Edit Like a Pro! - 3 - Light Trails on O'Connell Street | Joe Houghton | Skillshare

Edit Like a Pro! - 3 - Light Trails on O'Connell Street

Joe Houghton, Passionate about business and photography!

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13 Lessons (30m)
    • 1. 1. Opening titles

      0:51
    • 2. 2. Edit Like a Pro! Series promo

      2:16
    • 3. 3. Introduction to our image

      2:52
    • 4. 4. Selecting images to export into PhotoShop

      2:22
    • 5. 5. Combining our images in PhotoShop

      4:07
    • 6. 6. Finding the new merged file in Lightroom

      1:04
    • 7. 7. Editing our merged image

      2:19
    • 8. 8. Fixing verticals with the Transform tab

      2:08
    • 9. 9. Changing the Crop

      1:37
    • 10. 10. Basic panel adjustments

      4:31
    • 11. 11. Tone Curve & Sharpening

      2:02
    • 12. 12. Final Touches

      2:26
    • 13. 13. Thanks for watching!

      1:15

About This Class

In the 3rd of this series on editing night photos, we take a look at a great technique to create amazing light trails images, by combining several light trails shots into a single stunning image!  Selecting our images in Adobe Lightroom, we then export them into PhotoShop, and with a simple bit of magic using layers and a blend mode adjustment, create a composite from 4 separate shots which has a real wow factor!

Anyone can do this - the steps are really easy for follow, so please join me for a fascinating look behind the scenes of creating this shot - "Light Trails on O'Connell St Bridge" in Dublin, Ireland.

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Transcripts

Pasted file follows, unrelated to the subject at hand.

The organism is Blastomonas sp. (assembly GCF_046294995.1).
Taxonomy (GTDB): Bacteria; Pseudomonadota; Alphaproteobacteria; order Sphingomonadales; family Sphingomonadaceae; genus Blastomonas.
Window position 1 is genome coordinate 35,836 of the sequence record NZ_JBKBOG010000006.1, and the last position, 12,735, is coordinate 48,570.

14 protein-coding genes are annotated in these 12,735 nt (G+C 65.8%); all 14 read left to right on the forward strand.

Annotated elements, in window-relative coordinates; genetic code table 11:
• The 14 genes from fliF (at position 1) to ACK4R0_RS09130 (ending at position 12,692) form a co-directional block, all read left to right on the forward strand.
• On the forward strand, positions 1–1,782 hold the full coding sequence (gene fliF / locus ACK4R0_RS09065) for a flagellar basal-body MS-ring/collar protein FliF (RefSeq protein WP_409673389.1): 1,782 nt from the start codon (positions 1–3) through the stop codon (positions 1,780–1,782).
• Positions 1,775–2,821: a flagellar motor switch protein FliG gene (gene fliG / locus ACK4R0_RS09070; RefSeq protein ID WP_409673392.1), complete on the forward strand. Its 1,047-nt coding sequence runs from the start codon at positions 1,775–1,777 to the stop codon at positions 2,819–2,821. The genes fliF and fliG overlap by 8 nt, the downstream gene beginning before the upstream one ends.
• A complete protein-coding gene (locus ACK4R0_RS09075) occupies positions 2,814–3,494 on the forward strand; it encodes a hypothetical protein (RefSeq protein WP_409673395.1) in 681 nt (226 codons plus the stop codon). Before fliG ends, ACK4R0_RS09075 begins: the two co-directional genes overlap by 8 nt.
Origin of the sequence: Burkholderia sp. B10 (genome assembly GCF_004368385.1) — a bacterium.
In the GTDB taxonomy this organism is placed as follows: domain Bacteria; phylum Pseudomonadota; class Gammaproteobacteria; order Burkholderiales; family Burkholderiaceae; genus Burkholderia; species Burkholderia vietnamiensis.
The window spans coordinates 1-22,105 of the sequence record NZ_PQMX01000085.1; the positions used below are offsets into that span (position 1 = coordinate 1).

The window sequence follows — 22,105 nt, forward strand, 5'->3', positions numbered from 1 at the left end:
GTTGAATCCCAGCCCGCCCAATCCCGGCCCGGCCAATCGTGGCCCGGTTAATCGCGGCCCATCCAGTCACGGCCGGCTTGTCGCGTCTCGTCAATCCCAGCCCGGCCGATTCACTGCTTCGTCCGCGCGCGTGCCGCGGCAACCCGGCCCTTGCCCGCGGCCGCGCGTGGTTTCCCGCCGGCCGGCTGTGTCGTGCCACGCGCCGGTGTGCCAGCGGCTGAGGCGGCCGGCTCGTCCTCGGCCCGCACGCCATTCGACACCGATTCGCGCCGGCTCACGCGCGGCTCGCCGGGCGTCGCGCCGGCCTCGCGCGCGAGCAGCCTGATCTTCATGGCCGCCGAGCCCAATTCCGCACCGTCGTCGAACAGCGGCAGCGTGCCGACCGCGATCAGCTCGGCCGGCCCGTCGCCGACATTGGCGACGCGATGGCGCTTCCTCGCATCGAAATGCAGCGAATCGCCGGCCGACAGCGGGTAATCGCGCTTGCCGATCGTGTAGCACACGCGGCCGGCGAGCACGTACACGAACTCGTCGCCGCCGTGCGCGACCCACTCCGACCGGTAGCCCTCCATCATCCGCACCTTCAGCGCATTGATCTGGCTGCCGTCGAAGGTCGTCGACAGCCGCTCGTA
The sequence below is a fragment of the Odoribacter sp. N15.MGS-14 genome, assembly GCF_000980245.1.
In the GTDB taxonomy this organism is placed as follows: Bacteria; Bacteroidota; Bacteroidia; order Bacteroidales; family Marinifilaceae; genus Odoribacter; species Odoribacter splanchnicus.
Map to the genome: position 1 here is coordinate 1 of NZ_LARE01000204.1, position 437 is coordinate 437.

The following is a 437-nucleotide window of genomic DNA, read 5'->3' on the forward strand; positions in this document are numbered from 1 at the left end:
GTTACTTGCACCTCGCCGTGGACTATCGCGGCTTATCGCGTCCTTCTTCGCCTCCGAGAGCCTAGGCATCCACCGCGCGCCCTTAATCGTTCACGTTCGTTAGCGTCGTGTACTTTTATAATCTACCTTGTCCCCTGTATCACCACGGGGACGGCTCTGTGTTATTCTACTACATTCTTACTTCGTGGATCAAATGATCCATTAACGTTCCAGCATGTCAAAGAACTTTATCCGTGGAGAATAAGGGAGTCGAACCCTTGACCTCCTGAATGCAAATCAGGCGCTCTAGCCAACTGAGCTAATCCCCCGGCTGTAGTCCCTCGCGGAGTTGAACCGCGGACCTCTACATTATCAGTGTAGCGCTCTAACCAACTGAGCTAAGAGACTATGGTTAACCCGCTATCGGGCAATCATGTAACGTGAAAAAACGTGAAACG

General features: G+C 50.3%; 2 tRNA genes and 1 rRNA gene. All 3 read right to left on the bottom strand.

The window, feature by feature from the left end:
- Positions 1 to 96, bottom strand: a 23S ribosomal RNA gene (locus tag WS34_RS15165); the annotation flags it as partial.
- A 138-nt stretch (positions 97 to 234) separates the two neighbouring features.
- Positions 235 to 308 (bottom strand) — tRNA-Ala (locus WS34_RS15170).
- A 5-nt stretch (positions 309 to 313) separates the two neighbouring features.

1. 1. Opening titles: I want to know how to edit your night shots like a pro. How to bring attention to subtle details of your shot. I'm Joe Hatton. Let me show you how it's really simple to do. By the end of this class, you'll know how to combine several light trail images into one stunning shot. Fix wonky verticals and clone out, distracting element on when to make global versus local adjustments. So let me show you how it's really simple to do. Click the Enroll button now. 2. 2. Edit Like a Pro! Series promo: Hi that this is a short at it tutorial using adobe like room, which is part of a Siri's that I've put together based on a night shoot that I did with some students in Dublin recently on the keys off the River Liffey. So as you can see from these three shots, this this Siris of of addict tutorials takes you through three very different shots that were taken during the night on shows you how the shots were taken on then how they were edited into their final forms, as you can see them here. So the 1st 1 is the Beckett Bridge at it, where we bring out the sky on DWI do an HDR high dynamic range. So we composite 37 shots together. T get this effect The middle one, the Navy on the keys. So bringing out the detail, doing some cloning work to clean up some mess on on his cap. Onda adjusting white balance on. Then on the right hand side, the light trails on O Connell Street Bridge, which again is a composite off a number of different shots where the light trails from different vehicles were brought together in photo shop using a blend mode on DSA. Um, layering so very simple techniques. Very easy to do. So if you watch the tutorials and follow along with me, I'll show you how to achieve thes looks yourself. I will also include the original raw files for the shots as part of the tutorials, so you can use those in light room yourself, or you can apply the same techniques to your own photos. So I hope you enjoy the tutorials. Look out for the other ones in the Siri's. If you just found one of them on any questions, feel free to drop me a line or an email. I'd be it be great to hear from you. 3. 3. Introduction to our image: So I'm in light room on. I've imported a set of shots that I took when we did a photo walk around the Dublin Keys. Ah, a couple of nights ago. So, as you can see as I scroll down, we started just before sunset on. Then we're getting dark and dark shots as we as we go through the night. And I've tried different techniques during the evening. But the one that I want to show you in this video, And if you watch some of the other videos, I will take some some other shots from from the same shoot on show you how to edit those. But in this video, I want to concentrate on the traffic trails. Andi, show you, You know, an edit of those traffic trails, but also, uh, quite a useful little technique that you can use to really improve the quality off your traffic trail images by stacking multiple images on top of one another, so that rather than just getting one bus or a couple of cars going past in your image, you can combine multiple instances of different traffic trails, um, on the same background, so relatively simple to do you would typically set your tripod up on compose your seen on. If we have a look here, I'm on. Um, I'm on a Connell Street bridge here, looking towards Trinity. As I move through these different images as one, there's a 2nd 1 There's 1/3 1 We can see that because the tripod hasn't moved at all. I can just move between these images, and I can see the individual traffic trails on. What we're going to do now is we're going to, and there's a slightly different angle. Eso I've moved the tripod and there and there and there. So these Airil separate images from the same place. So what we can do is we can take those different images on. We can stack them, weaken, superimpose them on top of each other and use a special blending mode in photo shop, the light and blending mode, which will basically just bring the brighter elements of the picture through and let them show through. So that's what we're going to do now on. Then we'll do a little edit on the shot 4. 4. Selecting images to export into PhotoShop: So if I press g to go back to the grid view, I can now choose the shots that I want from from this set. So I think if I double click here So let's let's find all the ones from this particular set that I want so that that's the previous set, so we'll start here. So I'm looking at, um, 8175 So 12 three for maybe not that one. Well, that one. Okay, so So maybe the four shots on. Then there's this one of the so oppressed g again. So I want those four shots, so I'm gonna hold the shift key down. And now, if I click on this, it's going to select all four of these. And then I don't want the this guy who's in the foreground. But this shut is again quite a nice one with the Swiss show. I'm going to choose that as well. So command and click Select that one as well. So now I'm just going to bring my left panel in, um so that you could on the top panel. There we have. So I now have selected the shots that I want to use. So I now go to photo editing. And now you can see all the different programs that I've got installed as add ins to light room on. What I'm gonna do is go right down to the bottom and open these shots is layers in photo shop. So I click on that. And what that's going to do is a photo shop isn't already open. It will open photo shop, and then it will load those those six images into photo shop a separate layers. So here we are on. Now, this is going to take a few seconds, so I'll probably just speed this up. 5. 5. Combining our images in PhotoShop: Okay, so we finished loading our shots into photo shop and you can see over on the layers palette . Here we have five separate shots stacked on top of each other, so at the moment we can actually only see the top shot. So if I turn off the bottom shots, nothing's happening. You can see because they don't show through it all. So what we need to do is we need to select these four top shots. Andi. We now need to change the blend mode for these top players from normal to lighten and watch what happens to the main picture, as I press like. Okay, so what's happening now is that the lighter parts of the shots are showing through. And now, if I turn off the bottom or any of the individual shots, you can see the parts of each shot that are contributed. If you like to the composite image by each of the shots. So it's quite easy now to t play around with this and perhaps, you know, just adjust it and say, Well, maybe I don't want that middle shot in the in the shop because at the moment that middle shot is adding a lot more white lines up here, which perhaps is just going to make things too much. So if I turn the middle shut off, then that might just give me a little bit more clarity. But where is you? See? I want to keep that because that's giving me the lovely swish at the top here. The 2nd 1 is, is adding just a little bit more detail down here. That's fine. The top one, you know, that's an important one. So that's give it. That was a bus coming past here so you can see the the high lines just here and then the top line. The top line is giving more car trails on its giving that nice white trail up there, which are quite like that's a little bit of definition in the in the sushi is, so I'm going to go with just showing those four. So now what I do is if I select all the layers and then command and E and that that flattens the image so that takes all those layers and it just gives me one image, which is then going to be a lot smaller to save than if I'd left all the layers intact. Because if you save and you stay with all the layers, it makes for a huge image on I only really want one image. So I'm gonna drop this back into light room now on, then do some editing on on it. So I've got my one layer. I'm not going to go file Save and photo shop will now, But in the bottom left hand corner, you can see it's saving that file to my hard drive on. It will give it a new name, so it's given it the name. 2016 11 19 Make 1 75 dash edit docked. If so, my original files were DMG files. But the file that is output from this process in photo shop is a tiff file, and it has the dash edit. I'm suffix in the file name so I can now just close that, um, window. And if I come back into light room, then there's my tiff file sitting in with my other files 6. 6. Finding the new merged file in Lightroom: Now, if you do this and you can't see the new file the tiff file, when you come back into your shots, just check down here that the sort has file name quite often. The sort by default is on capture time. And if it's on captured time, then this file was wasn't captured at the same time as the other shots. Vote shops just made it so it doesn't actually stack the new image with ones that it was taken from, if you like. But if you change that to file name, then the way that that photo shop is naming the files means it will appear alongside the shots in the right sequence. So now I've got my shot. I can double click on it and I can shoot this left hand tab down on. We can now go and perhaps do some some editor 7. 7. Editing our merged image: So in the library module, the first thing I'll do is, um I'll just keyword it. So I've already put a few key words in when I imported this set because this was done on a photo walk in Dublin so you can see some of those key words there. But what I'm going to do now is I'm going to add in some other key words so you can see, like trails is a key would have used before because as I start typing it, it came up, um o Connell Street. So I just press Oh, and there's O Connell Street, so I can just select it and hit Enter It saves me typing it all in again on That's probably enough for now. So I'm happy with my keyword. I can also look at down here on its its offering me other suggestions. Um, so none of those are the suggestions that are blanked out. Apply to the shot. The ones that are showing as white are already in my keywords list, so I don't need to select those, so that's fine. I come down a bit further than to the metadata panel, and I want to apply a preset. And I have a preset set here for Joe Hart in 2016. And when I apply that preset, it's going to put a lot of my copyright information into the I P T. C data, which is stored alongside the photo. Now, that stuff was was applied to most of the original shots. But because this is a new shot, that photo shop is just created. I need to apply my copyright information to it as well. So here we are on now I'm going to change the title. I just titled everything in that shoot evening on the keys to start with. So I'm going to just call this one light trails on Connel Street Bridge. Okay, tackles. That's fine. Okay, Andi, everything else in here, I don't need to worry about for now, so I can now go off into the develop module 8. 8. Fixing verticals with the Transform tab: so I'm doing just for now. I'm going to turn off my left hand panel. So I've got more room to work on my shot on. We're in the basic tab on. I'm going to start doing my basic develop now the first thing I'm going to do my My lines aren't quite vertical. You can see on the edge of the picture. The Heineken Building there isn't isn't quite vertical. And here the line isn't vertical. So first thing I want to do before I do anything else is go down to the Transform tab. Now I can try the vertical option and we'll see whether that gives me what I want. It's not bad, but it's not perfect. You can see. Look, I've still gotten non vertical lines where I want them. So what I'm going to do instead of that is I'm going to use the manual selection. So I click on the little upright barker here, and this allows me to draw lines on the picture. So let's find a vertical line. So if I take the edge of of this, um, window and you can see I've got the magnifying glass so I can select precisely the top corner of that window on. I'm gonna move down and you can see the line. So I'm going to move down to the bottom of this window below it and put my cursor there and I'm staying too light room. That's a vertical line. So that's my first vertical line on. I also need to give it a second vertical line s O that it conduce. It's magic. So I'm going to choose this building here. I'm gonna choose the edge of the building, and I'm going to draw a vertical line down the edge of that building, too. That and immediately I release on on that particular line. Now it's got those two lines. It makes everything vertical, so that's fine. And then you just click on the little done button down on the bottom to make those vertical lines disappear. Andi, I've set up my shot much better 9. 9. Changing the Crop: now. Next thing I will typically do is is I will go into the crop overlay tool so I can either press on the little button here or I can press on the r button, which is the short cut. And that brings up the crop overlay on the The original ratio is okay, but for this one, I want to slightly more panoramic crop. So I'm gonna go for 16 by nine panoramic crops. So I choose that here so you can see I'm losing some of the bottom and some of the top, and now I can click and drag the photo in that. So I want all of the top. Um, but I just want to minimize this road frontage, if you like in the shot. So that's I'm happy with that so I can click on. OK, Andi, Now I've got the image that I actually want to work with. Um, just looking at that again, I don't really know whether I just need that smidgen of a building in on the left hand side . So I'm gonna press are again and I'm just going to drag in from the left very slightly. It'll it'll shrink slightly down from the top and the bottom as well, while I do that. So there. Now I'll just read, Pull my shut up to the top like that there were on then that just gets rid of that slightly distracting element on the very left hand side. Press enter again and we're back into edit. 10. 10. Basic panel adjustments: So I'm going to go back up to the basic tab and let's have a little look at this Now the hissed a gram which shows is the range of tones in the shot is saying that we're find pretty much on the left hand end. We've we've not really lost too much detail there on the left hand end on the detail that we are losing if we go to total black is just very small elements of black So I'm gonna leave that Okay, But we've got definite white clipping on the right. So first thing I'm gonna do is just just pull the the exposure back a little bit and just see what happens to the shot. I don't want to darken the exposure too much because I'm gonna lose the buildings, but I can maybe just pull it back. Just, you know, 10.3 of a stop there you can see minus 0.3 just gives me a little bit more detail in the buildings and darkens off this stuff of it. But I've still got white clipping. So now what I'm gonna do is I'm gonna pull the highlights down, so watch what happens When I pull the highlights down, it's just dampening off the white and you see as I pull the highlight slider to the left, watch the hissed a gram at the top on. It's bringing back the whites into the frame of the hissed a gram, if you like. So even though this looks totally white on the picture, it's not actually blown out white. It's it's just the white of the headlights, and that's that's absolutely fine. So I think I'll leave my highlights there because that's leaving my hissed a gram just nicely spread across the whole of the width of the history. Graham. Now my shadows, um, sometimes with a shot like this, where I've got an almost black sky, Um, but there's not really a lot of color in the sky. There's no real cloud detail or whatever, so I may just trapped, dropping the shallows just a little bit on making that sky go completely black, which is about there. I just think it sets off the colors of the lights and the buildings a little bit more if you if you fade completely to black, that's just my own particular taste. Now, one other things that very often works very well with these light trail shots, especially in an urban environment like this is boosting the clarity up. So let's try the clarity slider and boost the clarity. And just look what happens to the buildings, as I do that on also to the to the light trails themselves. They kind of they get a lot more definition and details. I wouldn't recommend being this heavy handed with clarity in a standard landscape shot, because it can really make things look overdone. But in a shot like this, which is an impact shot, I'm gonna push this up to about 45 48 there, er, aan die like that. Look, it's really brought the buildings into much more definition, and it's given me a bit more definition on the light trails as well. On the last thing that I'm probably going to do here in the best basic panel is just have a play with the vibrance because the vibrance, sometimes we'll give you a little bit more color. Um, then you were getting there so I can just bring the vibrance up. Um, because again, it's really bringing out the the kind of oranges on the shot, which which I quite like. I can play with the color temperature of the shutters, a hole up here. So if I want a cooler look, I can go this way and just pull it slightly to the left. If I wanted much warmer look backing, I can pull it the other way. The cool look actually looks pretty good because the building's air going a little bit cooler. But I've still got the color here in the lights, so that's quite nice. I think. I think I'm pretty happy with that. I don't think I need to really play with saturation. I can just leave that where it is. So I want to just zero wise saturation or any other slider. I just double click on that middle bit on it, pops it back to zero 11. 11. Tone Curve & Sharpening: now the tone curve. I've quite often just just go in here and just just see whether changing the contrast from medium to medium or strong, you know, just gives it to any extra month. So that's no change. And then that's strong contrast. Yeah, I'm gonna leave it. It's strong again. It just gives it a little bit more edge, a little bit more clarity. I'm not going near hue, saturation and luminous and color. I'm not using split toning for this. Next one is my detail panel. I'm going to add a little bit of sharpening. So about 70 or 80 of sharpening on then I only really wanted to sharpen the buildings on on . I really want to bring the texture out of this of this lovely, wet tarmac. So I'm going to use the masking slider. So I'm on a Mac. So the cult key as I hold that down and then slide the masking slider as I start to see areas of black. The black areas are where the sharpening that I chose in the top slider here doesn't get applied. So if I slide this way over to the to the right there, you can see the sharpening is really now only being applied to those areas of the shop that is showing is white in the mask here. Eso It's a great way to take the sharpening off areas of the shop that you don't want to apply sharpening to like sky, for instance, or flat parts of a building where you don't want to bring the texture out. So I'm gonna leave that there. I don't need to play with noise reduction because I was shooting the d 8 10 on ice, So 64. So I was on a very low I so so I know that my blacks are completely clean. Eso I don't need to do any noise reduction. 12. 12. Final Touches: lens corrections. I can remove chromatic aberration. I always just check that by default. I don't need to enable profile corrections now because I've have applied the profile correction myself using the verticals. But if this was a shot that I was just coming into that had been taken on the camera, if I checked, enable profile corrections on, then the make which of my lenses, which are Nick on, then it would pick up that this had been shot with as the 14 to 24. Actually, I wasn't using the 14 to 24. I was using the 16 to 35 milk at 16 mil. Um, so it's It's not finding that in its list, so it's taken the nearest one. Okay, so you can see it makes a little bit of a difference to the profile. But to be honest on this one, I think it looks better without the profile correction. So I'm going to leave that unchecked. The last thing I might do is in the effects panel is just add a slight vignette. Just to draw the eye into the middle slightly thing with vignettes is you. You should almost never know they're there, So the amount kind of minus 14 about minus 10 15 is just a very subtle nudge for the for the eye of the viewer into the center of the frame. And that is, Ah, shot updated. So if I just close that a minute so we have a look at the whole thing. I press the L button a couple of times for lights out. Here's a nice little trick when you have been doing and edit, and you just want to compare what the shot looked like before you did the edit with what it looked like after the edit. The backslash key, not the forward such the backslash key. If you press and hold that down as I'm doing now, that gives you the before the edit shot on, then take your finger off the backslash key, and that gives you the edited shot. So the backslash key is a great way of just switching between the before and the after, and you can see that the changes we've made have made a fair bit of difference to that shot , which was which was nice to start with, but which is a lot better now. 13. 13. Thanks for watching!: